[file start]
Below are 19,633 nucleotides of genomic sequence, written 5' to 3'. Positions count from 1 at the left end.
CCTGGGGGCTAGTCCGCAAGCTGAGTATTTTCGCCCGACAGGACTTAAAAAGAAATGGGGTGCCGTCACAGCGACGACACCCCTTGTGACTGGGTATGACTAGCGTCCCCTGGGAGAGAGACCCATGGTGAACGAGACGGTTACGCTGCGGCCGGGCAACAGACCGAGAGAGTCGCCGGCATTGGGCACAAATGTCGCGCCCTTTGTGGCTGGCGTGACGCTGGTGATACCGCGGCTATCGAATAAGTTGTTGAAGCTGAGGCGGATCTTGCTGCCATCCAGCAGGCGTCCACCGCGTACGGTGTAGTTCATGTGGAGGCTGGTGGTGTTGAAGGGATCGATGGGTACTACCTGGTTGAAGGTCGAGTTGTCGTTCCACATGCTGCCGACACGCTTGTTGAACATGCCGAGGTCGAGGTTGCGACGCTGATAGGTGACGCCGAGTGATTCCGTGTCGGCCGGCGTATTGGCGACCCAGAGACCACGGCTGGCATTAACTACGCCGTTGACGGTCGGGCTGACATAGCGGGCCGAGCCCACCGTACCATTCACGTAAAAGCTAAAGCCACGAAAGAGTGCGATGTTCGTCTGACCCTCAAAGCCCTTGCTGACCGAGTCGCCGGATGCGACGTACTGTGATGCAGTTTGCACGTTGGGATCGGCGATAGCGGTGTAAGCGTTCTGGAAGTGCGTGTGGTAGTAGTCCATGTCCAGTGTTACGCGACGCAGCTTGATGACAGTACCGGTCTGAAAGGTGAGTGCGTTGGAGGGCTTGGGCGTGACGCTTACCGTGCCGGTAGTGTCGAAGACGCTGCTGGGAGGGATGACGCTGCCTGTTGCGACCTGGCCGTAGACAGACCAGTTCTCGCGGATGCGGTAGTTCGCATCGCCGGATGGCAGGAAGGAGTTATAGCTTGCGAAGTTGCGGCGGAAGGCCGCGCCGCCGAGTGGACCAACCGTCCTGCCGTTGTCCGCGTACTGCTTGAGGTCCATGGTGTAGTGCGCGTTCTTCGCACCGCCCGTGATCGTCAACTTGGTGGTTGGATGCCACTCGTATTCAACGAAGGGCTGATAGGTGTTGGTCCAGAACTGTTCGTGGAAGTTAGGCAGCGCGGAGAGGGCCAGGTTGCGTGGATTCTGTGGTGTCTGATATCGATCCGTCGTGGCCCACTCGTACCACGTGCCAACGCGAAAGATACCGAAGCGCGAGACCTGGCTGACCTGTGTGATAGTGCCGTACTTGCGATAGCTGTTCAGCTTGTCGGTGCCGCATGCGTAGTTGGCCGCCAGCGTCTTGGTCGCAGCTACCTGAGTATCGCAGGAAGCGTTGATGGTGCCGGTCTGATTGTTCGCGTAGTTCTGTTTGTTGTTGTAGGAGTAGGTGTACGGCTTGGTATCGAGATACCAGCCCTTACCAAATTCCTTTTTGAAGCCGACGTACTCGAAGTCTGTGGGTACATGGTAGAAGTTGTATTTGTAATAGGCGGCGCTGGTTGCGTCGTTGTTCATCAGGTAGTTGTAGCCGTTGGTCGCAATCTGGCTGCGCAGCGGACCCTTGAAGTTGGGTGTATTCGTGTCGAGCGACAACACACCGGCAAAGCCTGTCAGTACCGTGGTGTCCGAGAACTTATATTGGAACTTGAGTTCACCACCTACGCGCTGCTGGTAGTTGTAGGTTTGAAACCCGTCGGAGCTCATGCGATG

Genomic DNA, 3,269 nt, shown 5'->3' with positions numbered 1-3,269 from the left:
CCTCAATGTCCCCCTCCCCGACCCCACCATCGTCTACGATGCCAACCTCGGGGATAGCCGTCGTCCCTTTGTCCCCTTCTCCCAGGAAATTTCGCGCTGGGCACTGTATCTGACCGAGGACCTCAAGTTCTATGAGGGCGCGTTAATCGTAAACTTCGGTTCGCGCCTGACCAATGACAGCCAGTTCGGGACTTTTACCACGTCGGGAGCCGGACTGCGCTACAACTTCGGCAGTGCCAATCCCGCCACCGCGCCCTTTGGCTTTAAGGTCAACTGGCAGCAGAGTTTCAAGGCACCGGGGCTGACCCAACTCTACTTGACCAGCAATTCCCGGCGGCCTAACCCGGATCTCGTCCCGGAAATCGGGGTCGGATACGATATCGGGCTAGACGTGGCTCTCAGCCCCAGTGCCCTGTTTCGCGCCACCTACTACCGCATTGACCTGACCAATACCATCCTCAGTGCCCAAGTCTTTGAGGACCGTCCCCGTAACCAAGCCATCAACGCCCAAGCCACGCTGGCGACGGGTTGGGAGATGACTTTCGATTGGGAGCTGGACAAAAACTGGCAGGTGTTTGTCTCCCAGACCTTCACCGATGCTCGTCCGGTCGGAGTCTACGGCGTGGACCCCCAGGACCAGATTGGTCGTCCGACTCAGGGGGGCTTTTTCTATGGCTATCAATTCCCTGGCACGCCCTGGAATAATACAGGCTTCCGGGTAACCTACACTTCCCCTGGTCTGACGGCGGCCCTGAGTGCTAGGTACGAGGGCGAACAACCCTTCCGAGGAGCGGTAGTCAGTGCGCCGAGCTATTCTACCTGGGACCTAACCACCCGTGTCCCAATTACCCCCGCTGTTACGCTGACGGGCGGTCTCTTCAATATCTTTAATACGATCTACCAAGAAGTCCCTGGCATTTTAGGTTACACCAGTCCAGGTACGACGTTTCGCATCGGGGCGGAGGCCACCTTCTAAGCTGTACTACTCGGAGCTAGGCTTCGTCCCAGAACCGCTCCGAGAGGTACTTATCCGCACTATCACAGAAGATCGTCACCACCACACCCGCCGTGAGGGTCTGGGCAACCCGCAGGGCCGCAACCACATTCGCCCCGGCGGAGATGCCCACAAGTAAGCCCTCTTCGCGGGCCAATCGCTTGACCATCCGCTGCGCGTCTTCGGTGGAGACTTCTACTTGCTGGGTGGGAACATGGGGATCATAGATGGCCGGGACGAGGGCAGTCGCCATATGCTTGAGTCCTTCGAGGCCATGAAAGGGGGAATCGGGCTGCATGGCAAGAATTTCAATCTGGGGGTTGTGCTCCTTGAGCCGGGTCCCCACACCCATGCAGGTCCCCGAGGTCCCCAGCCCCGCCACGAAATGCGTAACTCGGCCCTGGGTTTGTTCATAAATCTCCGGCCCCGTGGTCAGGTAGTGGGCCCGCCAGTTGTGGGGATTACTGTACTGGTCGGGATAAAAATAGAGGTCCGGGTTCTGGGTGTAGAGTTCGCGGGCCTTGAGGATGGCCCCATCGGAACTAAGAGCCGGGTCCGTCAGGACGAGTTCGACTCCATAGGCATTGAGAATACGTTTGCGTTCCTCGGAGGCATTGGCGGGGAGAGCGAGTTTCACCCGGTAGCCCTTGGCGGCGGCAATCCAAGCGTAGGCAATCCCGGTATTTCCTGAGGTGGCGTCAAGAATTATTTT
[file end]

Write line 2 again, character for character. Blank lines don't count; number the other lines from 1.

CCTGGGGGCTAGTCCGCAAGCTGAGTATTTTCGCCCGACAGGACTTAAAAAGAAATGGGGTGCCGTCACAGCGACGACACCCCTTGTGACTGGGTATGACTAGCGTCCCCTGGGAGAGAGACCCATGGTGAACGAGACGGTTACGCTGCGGCCGGGCAACAGACCGAGAGAGTCGCCGGCATTGGGCACAAATGTCGCGCCCTTTGTGGCTGGCGTGACGCTGGTGATACCGCGGCTATCGAATAAGTTGTTGAAGCTGAGGCGGATCTTGCTGCCATCCAGCAGGCGTCCACCGCGTACGGTGTAGTTCATGTGGAGGCTGGTGGTGTTGAAGGGATCGATGGGTACTACCTGGTTGAAGGTCGAGTTGTCGTTCCACATGCTGCCGACACGCTTGTTGAACATGCCGAGGTCGAGGTTGCGACGCTGATAGGTGACGCCGAGTGATTCCGTGTCGGCCGGCGTATTGGCGACCCAGAGACCACGGCTGGCATTAACTACGCCGTTGACGGTCGGGCTGACATAGCGGGCCGAGCCCACCGTACCATTCACGTAAAAGCTAAAGCCACGAAAGAGTGCGATGTTCGTCTGACCCTCAAAGCCCTTGCTGACCGAGTCGCCGGATGCGACGTACTGTGATGCAGTTTGCACGTTGGGATCGGCGATAGCGGTGTAAGCGTTCTGGAAGTGCGTGTGGTAGTAGTCCATGTCCAGTGTTACGCGACGCAGCTTGATGACAGTACCGGTCTGAAAGGTGAGTGCGTTGGAGGGCTTGGGCGTGACGCTTACCGTGCCGGTAGTGTCGAAGACGCTGCTGGGAGGGATGACGCTGCCTGTTGCGACCTGGCCGTAGACAGACCAGTTCTCGCGGATGCGGTAGTTCGCATCGCCGGATGGCAGGAAGGAGTTATAGCTTGCGAAGTTGCGGCGGAAGGCCGCGCCGCCGAGTGGACCAACCGTCCTGCCGTTGTCCGCGTACTGCTTGAGGTCCATGGTGTAGTGCGCGTTCTTCGCACCGCCCGTGATCGTCAACTTGGTGGTTGGATGCCACTCGTATTCAACGAAGGGCTGATAGGTGTTGGTCCAGAACTGTTCGTGGAAGTTAGGCAGCGCGGAGAGGGCCAGGTTGCGTGGATTCTGTGGTGTCTGATATCGATCCGTCGTGGCCCACTCGTACCACGTGCCAACGCGAAAGATACCGAAGCGCGAGACCTGGCTGACCTGTGTGATAGTGCCGTACTTGCGATAGCTGTTCAGCTTGTCGGTGCCGCATGCGTAGTTGGCCGCCAGCGTCTTGGTCGCAGCTACCTGAGTATCGCAGGAAGCGTTGATGGTGCCGGTCTGATTGTTCGCGTAGTTCTGTTTGTTGTTGTAGGAGTAGGTGTACGGCTTGGTATCGAGATACCAGCCCTTACCAAATTCCTTTTTGAAGCCGACGTACTCGAAGTCTGTGGGTACATGGTAGAAGTTGTATTTGTAATAGGCGGCGCTGGTTGCGTCGTTGTTCATCAGGTAGTTGTAGCCGTTGGTCGCAATCTGGCTGCGCAGCGGACCCTTGAAGTTGGGTGTATTCGTGTCGAGCGACAACACACCGGCAAAGCCTGTCAGTACCGTGGTGTCCGAGAACTTATATTGGAACTTGAGTTCACCACCTACGCGCTGCTGGTAGTTGTAGGTTTGAAACCCGTCGGAGCTCATGCGATG